Jones,TS and Resh,VH 1988 Movements of adult aquatic insects along a Montana (USA) springbrook. Aquatic insects, 10(2) 99-104. PDF
Abstract: " The occurrence and movement patterns of adult insects along a forested springbrook near Flathead Lake, Montana, USA, were studied during three 15-day periods from 19 June through 9 August 1985, using a two-sided Malaise trap. Of the Plecoptera, numbers of males and gravid females of Malenka flexura gravid females of Zapada frigida and total numbers of Paraperla wilsoni were significantly higher for downstream-flying adults during one to three periods. Of the Trichoptera, numbers of males of Anagepetus debilis were significantly higher for upstream flying adults during one period, and males of Lepidostoma cascadense and gravid females of L. spicata were significantly higher for downstream-flying adults during another period. In none of the 26 species examined in these three orders did females show a statistically significant pattern of upstream flight."
Juras,M; Albertson,LK; Cahoon,J and Johnson,E 2018 Incorporating macroinvertebrate biological structures into gravel-bedded stream fluid dynamics using 3D CFD modelling. Ecological Engineering 119:19-28. Abstract
Kashian DR, Prusha BA, Clements WH. 2004 Influence of total organic carbon and UV-B radiation on zinc toxicity and bioaccumulation in aquatic communities. Environmental Science & Technology. 38(23):6371-6376.
Abstract: "The effects of total organic carbon (TOC) and UV-B radiation on Zn toxicity and bioaccumulation in a Rocky Mountain stream community were assessed in a 10-d microcosm experiment. We predicted that TOC would mitigate Zn toxicity and that the combined effects of Zn and UV-B would be greater than Zn alone. However, TOC did not mitigate Zn toxicity in this study. In fact, treatments with TOC plus Zn had significantly lower community respiration as compared with the controls and Zn concentrations associated with the periphyton increased in the presence of TOC. UV-B had no additive effect on periphyton Zn accumulation or community respiration. Heptageniid mayflies (Ephemeroptera) were particularly sensitive to Zn, and reduced abundances were observed in all Zn treatments. UV-B did not additionally impact Heptageniid abundances; however UV-B did have a greater effect on macroinvertebrate drift than Zn alone. Ephemeroptera, Plecoptera, and Trichoptera (groups typically classified as sensitive to disturbance) were found in highest numbers in the drift of UV-B + Zn treatments. Measures of Zn accumulation in the caddisfly Arctopsyche grandis, periphyton biomass, and total macroinvertebrate abundance were not sufficiently sensitive to differentiate effects of TOC, UV-B, and Zn. These results indicate that UV-B and TOC affect Zn bioavailability and toxicity by impacting species abundance, behavior, and ecosystem processes. "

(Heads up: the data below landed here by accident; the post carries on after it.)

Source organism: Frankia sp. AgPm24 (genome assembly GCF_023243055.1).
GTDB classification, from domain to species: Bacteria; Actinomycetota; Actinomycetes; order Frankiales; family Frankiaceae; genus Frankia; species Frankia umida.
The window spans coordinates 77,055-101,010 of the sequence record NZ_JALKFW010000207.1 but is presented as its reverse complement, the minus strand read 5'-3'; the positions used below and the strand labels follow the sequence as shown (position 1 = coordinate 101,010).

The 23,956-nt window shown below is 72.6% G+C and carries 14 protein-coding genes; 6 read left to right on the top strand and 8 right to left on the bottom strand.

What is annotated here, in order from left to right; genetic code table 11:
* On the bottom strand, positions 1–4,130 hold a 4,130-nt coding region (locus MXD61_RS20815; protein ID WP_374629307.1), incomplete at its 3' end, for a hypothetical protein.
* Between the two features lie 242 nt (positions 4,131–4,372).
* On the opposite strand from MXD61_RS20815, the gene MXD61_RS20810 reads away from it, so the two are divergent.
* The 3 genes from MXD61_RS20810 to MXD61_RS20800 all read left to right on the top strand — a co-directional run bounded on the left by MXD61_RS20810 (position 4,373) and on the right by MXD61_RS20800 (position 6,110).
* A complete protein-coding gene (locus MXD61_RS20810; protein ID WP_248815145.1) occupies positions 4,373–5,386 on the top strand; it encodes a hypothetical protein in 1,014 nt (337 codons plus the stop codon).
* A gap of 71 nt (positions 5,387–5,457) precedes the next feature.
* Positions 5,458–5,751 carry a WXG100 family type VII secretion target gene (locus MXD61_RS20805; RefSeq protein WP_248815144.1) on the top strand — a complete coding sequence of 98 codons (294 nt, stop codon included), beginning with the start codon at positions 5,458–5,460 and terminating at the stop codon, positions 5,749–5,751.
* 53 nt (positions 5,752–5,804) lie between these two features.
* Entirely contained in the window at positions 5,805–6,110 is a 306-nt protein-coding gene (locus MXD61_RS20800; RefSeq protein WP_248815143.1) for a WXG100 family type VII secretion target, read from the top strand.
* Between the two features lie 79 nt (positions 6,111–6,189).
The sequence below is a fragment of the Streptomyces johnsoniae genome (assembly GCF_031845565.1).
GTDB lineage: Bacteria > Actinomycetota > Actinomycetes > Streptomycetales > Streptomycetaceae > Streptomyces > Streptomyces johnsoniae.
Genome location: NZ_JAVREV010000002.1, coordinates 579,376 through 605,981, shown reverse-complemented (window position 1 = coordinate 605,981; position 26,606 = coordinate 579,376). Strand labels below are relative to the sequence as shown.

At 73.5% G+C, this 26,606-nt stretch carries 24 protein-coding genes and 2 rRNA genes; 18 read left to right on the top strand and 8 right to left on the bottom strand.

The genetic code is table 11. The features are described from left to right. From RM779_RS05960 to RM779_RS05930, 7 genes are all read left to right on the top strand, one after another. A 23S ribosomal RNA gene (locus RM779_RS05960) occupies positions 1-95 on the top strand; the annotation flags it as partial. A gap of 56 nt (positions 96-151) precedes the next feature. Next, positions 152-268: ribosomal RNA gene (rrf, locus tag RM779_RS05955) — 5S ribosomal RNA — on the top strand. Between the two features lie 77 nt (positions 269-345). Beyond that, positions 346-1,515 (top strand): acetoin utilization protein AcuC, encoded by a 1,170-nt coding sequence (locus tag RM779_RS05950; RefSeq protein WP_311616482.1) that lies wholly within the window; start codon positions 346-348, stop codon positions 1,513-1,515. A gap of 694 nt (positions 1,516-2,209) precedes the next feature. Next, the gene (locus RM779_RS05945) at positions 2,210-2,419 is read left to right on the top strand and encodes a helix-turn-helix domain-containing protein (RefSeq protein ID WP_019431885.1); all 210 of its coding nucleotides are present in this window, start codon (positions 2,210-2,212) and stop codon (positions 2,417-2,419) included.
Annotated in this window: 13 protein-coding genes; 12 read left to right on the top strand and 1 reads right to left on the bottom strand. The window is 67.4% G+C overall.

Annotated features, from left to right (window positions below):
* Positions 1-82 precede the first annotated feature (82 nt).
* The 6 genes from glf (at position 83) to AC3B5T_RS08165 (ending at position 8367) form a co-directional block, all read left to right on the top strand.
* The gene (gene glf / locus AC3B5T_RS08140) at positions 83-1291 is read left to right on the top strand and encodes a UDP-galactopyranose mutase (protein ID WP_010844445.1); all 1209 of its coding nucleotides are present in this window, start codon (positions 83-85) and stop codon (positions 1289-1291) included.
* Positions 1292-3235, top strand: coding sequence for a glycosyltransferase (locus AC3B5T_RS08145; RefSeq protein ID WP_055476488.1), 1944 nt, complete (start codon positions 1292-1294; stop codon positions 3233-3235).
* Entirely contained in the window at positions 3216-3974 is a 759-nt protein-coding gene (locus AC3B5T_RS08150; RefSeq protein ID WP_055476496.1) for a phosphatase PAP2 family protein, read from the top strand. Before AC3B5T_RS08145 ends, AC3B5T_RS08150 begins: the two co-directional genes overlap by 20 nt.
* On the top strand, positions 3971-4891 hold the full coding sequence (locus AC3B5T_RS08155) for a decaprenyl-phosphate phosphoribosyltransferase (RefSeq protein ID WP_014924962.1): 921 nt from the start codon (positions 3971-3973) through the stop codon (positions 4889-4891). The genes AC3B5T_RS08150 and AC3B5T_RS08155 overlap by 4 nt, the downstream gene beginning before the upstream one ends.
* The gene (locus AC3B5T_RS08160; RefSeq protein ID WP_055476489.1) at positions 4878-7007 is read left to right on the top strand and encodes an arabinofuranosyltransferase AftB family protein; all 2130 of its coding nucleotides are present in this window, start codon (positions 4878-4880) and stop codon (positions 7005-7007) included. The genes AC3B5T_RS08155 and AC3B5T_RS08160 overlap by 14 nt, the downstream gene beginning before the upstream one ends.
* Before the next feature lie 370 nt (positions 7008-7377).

Keiper, J. B. and B. A. Foote. 1996 A simple rearing chamber for lotic insect larvae. Hydrobiologia 337:137-139.
Kerr,JD and Wiggins,GB 1993 Larval taxonomy in North American Lepidostomatidae. Proceedings of the Seventh International Symposium on Trichoptera, Sweden, 1992, C. Otto (ed.), pp 117-121. Leiden: Backhuys Publishers.
Kiffney,PM and Clements,WH 1993 Bioaccumulation of heavy metals by benthic invertebrates at the Arkansas River, Colorado. Environmental Toxicology and Chemistry 12, 1507-1517.
Kiffney,PM and Clements,WH 1994 Effects of heavy metals on a macroinvertebrate assemblage from a Rocky Mountain stream in experimental microcosms. Journal of the North American Benthological Society 13 (4) 511-523.
Kirby,W 1813 Strepsiptera, a new order of insects proposed; and the characters of the order, with those of its genera, laid down. Transactions of the Linnean Society, London, 11, 86-122.
The Reverend William Kirby is considered a father of entomology. He studied insects in England in the late 1700's and early 1800's. Here are some quotes from this paper; " When we consider the vast number of non-descript species, with which, since Linné gave the last finish to his System of Entomology, the European cabinets of insects have been inundated, it seems remarkable that few or none have hitherto been discovered which will not arrange under some one or another of his orders:" and in a footnote he names the order Trichoptera. " If these remarks appear to entomologists well founded, and it be thought right to consider Phryganea as constituting a new order, I think it might be distinguished, since the wings of all the known species are hairy, by the name of Trichoptera. "
Kjer,KM; Thomas,JA; Zhou,X; Frandsen,PB; Prendini,E and Holzenthal,RW; 2016 Progress on the phylogeny of caddisflies (Trichoptera). PDF